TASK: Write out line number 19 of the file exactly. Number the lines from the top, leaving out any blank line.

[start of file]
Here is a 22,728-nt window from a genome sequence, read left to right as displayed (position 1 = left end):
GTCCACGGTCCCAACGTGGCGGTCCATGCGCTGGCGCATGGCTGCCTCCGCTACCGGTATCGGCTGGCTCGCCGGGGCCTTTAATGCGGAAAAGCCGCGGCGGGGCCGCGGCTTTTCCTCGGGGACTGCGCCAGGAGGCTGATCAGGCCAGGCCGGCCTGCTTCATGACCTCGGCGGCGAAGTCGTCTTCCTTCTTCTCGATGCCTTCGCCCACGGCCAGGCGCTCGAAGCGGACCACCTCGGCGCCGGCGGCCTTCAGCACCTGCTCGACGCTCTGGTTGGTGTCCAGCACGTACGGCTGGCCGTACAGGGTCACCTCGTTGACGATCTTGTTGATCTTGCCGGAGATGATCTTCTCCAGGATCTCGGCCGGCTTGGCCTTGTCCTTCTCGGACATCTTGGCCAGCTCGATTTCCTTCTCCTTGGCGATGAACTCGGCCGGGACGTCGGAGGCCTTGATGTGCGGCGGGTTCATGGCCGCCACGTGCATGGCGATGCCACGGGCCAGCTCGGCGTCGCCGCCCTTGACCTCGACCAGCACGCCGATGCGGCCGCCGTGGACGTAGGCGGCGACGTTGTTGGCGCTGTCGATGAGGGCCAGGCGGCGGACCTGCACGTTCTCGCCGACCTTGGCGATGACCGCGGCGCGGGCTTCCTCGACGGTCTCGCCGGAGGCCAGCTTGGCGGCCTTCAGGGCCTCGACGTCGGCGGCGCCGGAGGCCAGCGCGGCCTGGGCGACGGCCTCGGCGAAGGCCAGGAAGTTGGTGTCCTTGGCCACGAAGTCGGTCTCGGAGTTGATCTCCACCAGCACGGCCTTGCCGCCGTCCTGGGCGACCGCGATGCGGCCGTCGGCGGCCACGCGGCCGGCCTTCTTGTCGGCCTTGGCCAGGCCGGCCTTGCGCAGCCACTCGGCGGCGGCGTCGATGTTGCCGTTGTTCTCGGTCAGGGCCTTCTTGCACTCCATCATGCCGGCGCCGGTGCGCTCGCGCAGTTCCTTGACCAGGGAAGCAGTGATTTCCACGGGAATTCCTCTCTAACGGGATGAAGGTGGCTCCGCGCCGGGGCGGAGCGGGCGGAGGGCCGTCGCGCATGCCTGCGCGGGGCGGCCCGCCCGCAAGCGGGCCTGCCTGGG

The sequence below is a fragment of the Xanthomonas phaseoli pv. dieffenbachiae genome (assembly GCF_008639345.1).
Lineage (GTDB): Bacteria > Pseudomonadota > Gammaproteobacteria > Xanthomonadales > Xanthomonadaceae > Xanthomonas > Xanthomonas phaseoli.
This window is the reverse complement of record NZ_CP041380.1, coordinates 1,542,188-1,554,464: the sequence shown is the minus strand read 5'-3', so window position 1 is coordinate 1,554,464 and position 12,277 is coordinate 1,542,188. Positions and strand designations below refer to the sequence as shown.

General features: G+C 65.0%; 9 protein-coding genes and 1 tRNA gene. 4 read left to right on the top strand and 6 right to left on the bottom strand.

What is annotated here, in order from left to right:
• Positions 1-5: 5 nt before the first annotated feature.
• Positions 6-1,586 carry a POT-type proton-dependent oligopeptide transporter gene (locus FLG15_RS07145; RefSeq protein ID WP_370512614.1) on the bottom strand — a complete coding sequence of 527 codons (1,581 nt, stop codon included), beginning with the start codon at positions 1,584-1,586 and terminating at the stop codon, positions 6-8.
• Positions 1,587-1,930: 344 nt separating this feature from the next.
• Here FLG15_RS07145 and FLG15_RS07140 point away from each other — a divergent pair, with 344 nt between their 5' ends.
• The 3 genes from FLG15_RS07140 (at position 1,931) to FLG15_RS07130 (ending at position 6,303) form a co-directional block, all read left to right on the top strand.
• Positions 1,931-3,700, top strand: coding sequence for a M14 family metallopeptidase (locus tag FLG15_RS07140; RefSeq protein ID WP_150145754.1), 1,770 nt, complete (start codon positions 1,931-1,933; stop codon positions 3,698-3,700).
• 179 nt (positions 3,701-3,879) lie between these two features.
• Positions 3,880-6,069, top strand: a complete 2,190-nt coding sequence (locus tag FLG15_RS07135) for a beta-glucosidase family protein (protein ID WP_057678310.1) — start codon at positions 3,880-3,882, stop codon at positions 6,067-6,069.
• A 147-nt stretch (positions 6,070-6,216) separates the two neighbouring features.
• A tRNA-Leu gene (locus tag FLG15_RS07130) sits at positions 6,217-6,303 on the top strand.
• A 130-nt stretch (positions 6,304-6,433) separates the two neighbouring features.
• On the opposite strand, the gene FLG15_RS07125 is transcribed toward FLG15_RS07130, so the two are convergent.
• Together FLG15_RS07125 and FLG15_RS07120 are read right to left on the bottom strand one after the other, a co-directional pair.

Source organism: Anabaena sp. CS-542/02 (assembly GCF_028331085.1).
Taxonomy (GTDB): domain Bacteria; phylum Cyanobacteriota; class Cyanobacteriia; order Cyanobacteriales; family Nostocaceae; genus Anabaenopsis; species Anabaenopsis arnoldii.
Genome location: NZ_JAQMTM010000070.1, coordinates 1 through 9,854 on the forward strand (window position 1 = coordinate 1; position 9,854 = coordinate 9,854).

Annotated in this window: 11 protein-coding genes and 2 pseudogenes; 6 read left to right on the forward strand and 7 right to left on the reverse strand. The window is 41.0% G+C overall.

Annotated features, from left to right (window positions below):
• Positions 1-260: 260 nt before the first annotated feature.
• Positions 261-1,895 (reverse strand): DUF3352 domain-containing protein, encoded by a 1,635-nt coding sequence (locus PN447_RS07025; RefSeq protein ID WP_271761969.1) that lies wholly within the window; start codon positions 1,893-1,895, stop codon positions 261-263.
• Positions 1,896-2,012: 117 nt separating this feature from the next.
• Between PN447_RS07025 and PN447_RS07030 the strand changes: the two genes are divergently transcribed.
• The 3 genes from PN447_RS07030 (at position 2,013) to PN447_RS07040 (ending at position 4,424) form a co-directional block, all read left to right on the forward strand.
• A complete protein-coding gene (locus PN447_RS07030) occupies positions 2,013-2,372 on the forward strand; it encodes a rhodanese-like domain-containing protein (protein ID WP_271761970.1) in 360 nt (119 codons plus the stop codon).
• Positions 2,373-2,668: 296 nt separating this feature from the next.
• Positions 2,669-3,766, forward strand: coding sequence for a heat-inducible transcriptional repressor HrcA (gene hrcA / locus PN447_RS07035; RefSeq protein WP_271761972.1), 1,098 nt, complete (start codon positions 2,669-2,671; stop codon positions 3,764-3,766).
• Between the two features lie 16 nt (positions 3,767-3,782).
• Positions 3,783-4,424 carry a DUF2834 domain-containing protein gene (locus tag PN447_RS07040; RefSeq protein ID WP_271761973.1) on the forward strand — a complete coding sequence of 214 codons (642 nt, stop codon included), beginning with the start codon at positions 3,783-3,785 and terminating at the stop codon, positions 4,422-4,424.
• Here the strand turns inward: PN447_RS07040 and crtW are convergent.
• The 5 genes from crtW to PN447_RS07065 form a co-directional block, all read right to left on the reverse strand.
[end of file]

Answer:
• On the opposite strand, the gene FLG15_RS07125 is transcribed toward FLG15_RS07130, so the two are convergent.